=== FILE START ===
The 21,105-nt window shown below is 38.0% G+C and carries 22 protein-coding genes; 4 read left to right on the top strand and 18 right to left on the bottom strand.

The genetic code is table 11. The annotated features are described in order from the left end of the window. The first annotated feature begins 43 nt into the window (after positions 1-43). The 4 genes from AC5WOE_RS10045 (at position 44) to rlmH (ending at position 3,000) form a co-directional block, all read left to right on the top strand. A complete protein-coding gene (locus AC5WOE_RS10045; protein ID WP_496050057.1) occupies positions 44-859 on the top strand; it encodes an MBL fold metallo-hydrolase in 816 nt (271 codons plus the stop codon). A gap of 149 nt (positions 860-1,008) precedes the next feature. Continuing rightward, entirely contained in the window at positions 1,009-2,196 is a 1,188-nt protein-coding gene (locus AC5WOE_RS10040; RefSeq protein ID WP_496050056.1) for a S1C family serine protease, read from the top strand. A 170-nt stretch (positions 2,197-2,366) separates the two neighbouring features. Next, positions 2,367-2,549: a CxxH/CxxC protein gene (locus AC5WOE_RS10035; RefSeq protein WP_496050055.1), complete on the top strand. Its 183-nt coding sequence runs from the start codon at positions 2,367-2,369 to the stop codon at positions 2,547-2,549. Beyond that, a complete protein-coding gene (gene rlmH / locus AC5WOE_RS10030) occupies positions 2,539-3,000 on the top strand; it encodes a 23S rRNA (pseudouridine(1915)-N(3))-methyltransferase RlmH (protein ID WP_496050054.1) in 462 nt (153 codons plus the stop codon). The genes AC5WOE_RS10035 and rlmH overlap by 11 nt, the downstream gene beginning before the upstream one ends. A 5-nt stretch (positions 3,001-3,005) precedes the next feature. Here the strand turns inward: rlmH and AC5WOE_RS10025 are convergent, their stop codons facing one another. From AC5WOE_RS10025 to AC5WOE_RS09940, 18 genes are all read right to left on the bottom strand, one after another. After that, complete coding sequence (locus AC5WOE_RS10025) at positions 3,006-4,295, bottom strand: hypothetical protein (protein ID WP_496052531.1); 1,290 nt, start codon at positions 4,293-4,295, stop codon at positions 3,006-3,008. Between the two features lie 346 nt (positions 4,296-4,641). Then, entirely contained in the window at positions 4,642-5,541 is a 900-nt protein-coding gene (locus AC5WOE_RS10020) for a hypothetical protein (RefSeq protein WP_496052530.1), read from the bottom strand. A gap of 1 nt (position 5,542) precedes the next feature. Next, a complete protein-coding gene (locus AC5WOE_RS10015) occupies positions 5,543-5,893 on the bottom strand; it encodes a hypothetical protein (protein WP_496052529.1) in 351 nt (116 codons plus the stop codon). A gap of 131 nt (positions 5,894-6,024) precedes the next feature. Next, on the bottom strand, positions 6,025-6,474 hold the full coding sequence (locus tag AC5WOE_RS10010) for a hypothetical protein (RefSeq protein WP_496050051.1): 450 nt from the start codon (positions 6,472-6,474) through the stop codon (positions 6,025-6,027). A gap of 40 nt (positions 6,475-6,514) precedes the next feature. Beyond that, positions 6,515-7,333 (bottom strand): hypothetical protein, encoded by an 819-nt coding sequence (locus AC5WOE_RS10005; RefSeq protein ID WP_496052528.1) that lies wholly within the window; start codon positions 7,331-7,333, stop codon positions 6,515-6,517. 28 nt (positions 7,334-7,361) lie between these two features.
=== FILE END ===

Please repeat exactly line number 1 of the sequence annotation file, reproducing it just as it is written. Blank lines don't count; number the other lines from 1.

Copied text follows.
The 21,105-nt window shown below is 38.0% G+C and carries 22 protein-coding genes; 4 read left to right on the top strand and 18 right to left on the bottom strand.